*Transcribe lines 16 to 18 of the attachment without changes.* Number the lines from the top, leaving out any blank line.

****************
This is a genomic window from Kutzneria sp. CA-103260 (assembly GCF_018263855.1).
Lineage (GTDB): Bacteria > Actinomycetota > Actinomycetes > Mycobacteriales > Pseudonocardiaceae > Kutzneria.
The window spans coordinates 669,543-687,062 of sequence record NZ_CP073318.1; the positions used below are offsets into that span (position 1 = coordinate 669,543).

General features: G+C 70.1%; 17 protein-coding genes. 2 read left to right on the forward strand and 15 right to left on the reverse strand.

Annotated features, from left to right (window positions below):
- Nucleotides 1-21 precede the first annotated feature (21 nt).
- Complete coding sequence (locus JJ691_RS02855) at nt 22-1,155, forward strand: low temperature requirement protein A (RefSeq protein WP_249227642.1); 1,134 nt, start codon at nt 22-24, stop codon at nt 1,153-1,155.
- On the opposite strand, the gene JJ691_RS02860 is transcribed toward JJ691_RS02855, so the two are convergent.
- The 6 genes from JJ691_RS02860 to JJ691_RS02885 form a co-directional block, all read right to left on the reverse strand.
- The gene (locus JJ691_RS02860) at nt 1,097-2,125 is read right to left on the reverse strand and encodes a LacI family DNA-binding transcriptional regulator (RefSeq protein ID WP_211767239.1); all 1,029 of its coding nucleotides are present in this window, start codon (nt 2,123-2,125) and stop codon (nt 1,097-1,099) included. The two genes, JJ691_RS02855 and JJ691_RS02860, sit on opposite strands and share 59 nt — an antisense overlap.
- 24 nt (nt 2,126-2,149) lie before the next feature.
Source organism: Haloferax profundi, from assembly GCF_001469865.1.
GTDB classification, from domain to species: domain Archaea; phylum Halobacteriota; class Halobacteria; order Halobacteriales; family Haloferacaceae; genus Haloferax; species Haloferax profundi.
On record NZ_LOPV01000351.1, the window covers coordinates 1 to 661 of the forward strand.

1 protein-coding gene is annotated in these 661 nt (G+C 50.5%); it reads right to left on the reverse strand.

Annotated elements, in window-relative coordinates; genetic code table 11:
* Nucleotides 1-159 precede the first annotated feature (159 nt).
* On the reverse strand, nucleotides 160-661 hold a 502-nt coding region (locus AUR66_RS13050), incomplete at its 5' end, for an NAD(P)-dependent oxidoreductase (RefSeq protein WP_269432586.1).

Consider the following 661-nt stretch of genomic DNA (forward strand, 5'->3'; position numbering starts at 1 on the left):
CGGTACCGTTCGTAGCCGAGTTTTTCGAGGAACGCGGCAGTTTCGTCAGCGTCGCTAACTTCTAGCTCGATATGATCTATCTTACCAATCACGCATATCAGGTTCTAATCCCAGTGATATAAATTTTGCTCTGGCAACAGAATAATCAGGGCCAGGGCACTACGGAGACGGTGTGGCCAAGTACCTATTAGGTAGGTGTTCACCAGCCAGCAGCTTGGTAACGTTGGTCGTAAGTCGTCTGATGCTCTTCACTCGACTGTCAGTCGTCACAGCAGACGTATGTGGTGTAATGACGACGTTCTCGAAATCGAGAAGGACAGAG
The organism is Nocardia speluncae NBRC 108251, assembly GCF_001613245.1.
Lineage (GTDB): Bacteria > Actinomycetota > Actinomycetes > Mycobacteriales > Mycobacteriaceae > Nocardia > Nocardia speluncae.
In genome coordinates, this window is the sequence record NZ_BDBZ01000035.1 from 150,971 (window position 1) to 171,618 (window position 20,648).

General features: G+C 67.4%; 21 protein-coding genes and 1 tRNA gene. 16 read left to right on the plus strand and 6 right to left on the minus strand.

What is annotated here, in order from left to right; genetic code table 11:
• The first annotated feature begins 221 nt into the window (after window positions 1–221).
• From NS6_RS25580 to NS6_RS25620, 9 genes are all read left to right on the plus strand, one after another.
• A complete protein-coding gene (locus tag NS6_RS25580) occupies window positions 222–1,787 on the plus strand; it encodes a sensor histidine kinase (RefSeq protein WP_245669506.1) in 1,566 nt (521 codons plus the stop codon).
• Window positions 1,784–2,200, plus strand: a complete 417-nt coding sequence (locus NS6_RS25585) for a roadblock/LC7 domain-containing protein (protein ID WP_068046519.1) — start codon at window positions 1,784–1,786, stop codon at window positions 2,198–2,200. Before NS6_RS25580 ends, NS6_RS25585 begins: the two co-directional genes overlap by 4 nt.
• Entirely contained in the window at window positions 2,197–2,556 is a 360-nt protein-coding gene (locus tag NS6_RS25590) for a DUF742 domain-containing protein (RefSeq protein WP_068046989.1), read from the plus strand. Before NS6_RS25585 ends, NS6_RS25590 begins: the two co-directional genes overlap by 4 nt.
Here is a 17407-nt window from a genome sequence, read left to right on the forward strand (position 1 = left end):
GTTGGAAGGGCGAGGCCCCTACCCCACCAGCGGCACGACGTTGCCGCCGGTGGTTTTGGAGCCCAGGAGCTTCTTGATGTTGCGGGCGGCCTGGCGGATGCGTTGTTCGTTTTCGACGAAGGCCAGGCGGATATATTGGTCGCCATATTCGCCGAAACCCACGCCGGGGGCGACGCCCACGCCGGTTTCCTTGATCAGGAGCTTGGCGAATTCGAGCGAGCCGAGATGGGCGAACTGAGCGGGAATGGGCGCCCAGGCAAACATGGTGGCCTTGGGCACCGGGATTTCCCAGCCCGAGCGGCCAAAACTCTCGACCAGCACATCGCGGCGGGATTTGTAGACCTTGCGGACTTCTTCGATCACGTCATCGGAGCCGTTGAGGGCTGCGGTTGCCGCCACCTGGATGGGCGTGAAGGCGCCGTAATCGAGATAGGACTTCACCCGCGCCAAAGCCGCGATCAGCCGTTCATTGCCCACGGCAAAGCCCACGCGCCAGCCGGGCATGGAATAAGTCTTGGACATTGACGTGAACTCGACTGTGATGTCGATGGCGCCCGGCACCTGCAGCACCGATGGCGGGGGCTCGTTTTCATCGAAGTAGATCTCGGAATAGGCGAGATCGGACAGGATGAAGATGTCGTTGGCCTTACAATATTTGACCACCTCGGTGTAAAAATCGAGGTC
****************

Annotated elements, in window-relative coordinates; genetic code table 11:
* Nucleotides 1-159 precede the first annotated feature (159 nt).
* On the reverse strand, nucleotides 160-661 hold a 502-nt coding region (locus AUR66_RS13050), incomplete at its 5' end, for an NAD(P)-dependent oxidoreductase (RefSeq protein WP_269432586.1).